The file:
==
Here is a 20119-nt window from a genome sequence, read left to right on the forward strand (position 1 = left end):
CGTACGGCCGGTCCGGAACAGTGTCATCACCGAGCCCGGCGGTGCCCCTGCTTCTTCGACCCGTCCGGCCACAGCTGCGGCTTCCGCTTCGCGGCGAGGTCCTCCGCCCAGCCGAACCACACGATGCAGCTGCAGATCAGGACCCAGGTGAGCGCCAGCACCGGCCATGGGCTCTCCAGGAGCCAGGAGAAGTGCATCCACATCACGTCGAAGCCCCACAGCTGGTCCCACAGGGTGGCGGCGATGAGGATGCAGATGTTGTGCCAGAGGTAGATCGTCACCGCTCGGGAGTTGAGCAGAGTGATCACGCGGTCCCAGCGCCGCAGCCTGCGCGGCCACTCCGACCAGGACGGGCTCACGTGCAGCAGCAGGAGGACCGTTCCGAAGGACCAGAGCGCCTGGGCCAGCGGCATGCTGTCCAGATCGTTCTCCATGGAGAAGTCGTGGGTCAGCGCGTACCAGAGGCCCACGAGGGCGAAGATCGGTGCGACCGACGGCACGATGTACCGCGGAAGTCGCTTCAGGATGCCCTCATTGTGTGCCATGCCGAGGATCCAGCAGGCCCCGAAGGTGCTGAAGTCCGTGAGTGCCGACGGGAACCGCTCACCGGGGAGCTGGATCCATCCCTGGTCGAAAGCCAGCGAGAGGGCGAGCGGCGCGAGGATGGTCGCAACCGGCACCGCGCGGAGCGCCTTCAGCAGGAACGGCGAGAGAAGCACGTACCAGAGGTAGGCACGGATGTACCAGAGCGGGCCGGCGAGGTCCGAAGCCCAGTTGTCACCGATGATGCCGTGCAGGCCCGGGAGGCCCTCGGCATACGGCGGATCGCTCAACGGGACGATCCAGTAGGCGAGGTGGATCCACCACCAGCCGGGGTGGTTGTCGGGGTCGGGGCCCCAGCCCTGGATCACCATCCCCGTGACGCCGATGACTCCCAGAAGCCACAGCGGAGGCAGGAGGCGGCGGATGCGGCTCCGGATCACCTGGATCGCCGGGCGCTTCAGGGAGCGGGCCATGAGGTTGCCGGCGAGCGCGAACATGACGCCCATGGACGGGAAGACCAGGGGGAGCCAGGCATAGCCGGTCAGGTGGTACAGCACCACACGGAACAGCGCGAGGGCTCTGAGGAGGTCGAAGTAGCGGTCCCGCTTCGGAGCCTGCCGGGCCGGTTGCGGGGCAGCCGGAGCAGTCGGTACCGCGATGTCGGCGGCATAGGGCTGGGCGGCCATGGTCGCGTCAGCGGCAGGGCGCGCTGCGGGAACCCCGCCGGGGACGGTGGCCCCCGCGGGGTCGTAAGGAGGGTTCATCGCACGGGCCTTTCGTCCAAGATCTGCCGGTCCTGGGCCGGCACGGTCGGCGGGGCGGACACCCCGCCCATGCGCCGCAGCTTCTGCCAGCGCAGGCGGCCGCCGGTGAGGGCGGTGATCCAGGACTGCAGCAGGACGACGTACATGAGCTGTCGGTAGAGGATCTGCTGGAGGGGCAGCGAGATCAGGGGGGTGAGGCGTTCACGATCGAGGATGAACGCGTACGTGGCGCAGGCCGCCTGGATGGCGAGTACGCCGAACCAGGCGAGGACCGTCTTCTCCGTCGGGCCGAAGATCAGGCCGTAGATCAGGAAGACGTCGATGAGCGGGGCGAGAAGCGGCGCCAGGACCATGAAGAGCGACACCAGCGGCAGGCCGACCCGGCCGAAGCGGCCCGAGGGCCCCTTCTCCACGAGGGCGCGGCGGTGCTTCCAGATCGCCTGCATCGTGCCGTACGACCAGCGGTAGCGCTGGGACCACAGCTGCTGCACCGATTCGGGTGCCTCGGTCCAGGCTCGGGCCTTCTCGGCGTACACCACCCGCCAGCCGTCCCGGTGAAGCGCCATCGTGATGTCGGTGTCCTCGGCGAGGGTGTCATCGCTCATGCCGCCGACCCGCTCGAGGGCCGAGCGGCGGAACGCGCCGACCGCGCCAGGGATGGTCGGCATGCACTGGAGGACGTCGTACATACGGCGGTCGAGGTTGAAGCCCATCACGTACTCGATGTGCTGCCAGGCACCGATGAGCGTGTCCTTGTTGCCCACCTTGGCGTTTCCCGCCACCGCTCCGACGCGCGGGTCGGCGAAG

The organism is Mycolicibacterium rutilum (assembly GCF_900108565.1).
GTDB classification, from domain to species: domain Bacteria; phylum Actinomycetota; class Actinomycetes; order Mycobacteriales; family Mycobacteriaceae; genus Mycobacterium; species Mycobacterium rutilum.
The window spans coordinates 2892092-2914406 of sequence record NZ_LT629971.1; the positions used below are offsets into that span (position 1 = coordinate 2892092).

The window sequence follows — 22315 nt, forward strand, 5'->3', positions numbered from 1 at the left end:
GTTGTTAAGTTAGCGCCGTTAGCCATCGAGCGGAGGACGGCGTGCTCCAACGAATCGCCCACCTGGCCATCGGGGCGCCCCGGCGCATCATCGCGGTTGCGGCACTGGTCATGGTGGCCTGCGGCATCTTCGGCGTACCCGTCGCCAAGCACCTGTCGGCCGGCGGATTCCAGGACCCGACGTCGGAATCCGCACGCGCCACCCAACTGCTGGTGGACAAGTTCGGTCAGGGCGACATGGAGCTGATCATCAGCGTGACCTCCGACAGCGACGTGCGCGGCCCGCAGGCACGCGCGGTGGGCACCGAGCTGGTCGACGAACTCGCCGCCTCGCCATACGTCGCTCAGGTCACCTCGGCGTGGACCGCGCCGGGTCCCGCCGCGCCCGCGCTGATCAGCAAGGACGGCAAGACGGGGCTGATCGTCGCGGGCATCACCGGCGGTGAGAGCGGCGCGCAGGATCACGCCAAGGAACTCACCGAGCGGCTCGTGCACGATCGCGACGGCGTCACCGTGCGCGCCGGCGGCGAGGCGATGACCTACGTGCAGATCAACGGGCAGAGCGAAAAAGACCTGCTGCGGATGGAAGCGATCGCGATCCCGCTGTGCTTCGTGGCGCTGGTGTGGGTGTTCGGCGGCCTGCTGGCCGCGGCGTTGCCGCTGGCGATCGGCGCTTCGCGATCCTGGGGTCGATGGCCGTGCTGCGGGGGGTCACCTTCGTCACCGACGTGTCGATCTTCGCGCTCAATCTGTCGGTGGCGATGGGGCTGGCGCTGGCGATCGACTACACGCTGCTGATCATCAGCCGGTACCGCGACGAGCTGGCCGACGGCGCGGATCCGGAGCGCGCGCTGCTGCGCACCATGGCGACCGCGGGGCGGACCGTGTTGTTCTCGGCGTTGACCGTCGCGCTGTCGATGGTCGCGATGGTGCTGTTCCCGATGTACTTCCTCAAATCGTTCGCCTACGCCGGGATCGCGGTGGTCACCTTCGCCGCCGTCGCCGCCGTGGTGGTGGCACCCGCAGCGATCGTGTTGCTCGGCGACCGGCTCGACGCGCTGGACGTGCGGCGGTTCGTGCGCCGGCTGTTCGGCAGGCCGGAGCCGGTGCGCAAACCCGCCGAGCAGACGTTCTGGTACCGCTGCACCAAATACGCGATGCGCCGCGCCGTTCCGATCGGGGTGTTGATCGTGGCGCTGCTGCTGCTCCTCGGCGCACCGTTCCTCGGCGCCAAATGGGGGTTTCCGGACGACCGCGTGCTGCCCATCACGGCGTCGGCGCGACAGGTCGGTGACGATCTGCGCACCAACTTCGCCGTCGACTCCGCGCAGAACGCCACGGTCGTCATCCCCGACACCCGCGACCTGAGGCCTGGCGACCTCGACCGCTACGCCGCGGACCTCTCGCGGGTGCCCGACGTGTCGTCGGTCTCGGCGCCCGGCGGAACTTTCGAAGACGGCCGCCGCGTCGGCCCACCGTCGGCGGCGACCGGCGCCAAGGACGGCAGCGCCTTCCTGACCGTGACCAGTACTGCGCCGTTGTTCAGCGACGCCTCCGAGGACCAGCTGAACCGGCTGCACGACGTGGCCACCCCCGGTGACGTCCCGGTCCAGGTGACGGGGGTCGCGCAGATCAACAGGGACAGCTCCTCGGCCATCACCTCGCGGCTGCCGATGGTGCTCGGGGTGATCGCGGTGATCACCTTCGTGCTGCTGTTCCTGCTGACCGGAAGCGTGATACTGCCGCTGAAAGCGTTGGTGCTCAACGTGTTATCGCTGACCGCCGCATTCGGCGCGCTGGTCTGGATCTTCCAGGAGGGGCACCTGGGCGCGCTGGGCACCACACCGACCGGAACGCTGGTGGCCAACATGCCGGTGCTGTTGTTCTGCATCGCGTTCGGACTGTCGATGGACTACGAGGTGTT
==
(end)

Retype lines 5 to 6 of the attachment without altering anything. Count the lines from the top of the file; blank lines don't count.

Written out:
The window spans coordinates 2892092-2914406 of sequence record NZ_LT629971.1; the positions used below are offsets into that span (position 1 = coordinate 2892092).

The window sequence follows — 22315 nt, forward strand, 5'->3', positions numbered from 1 at the left end: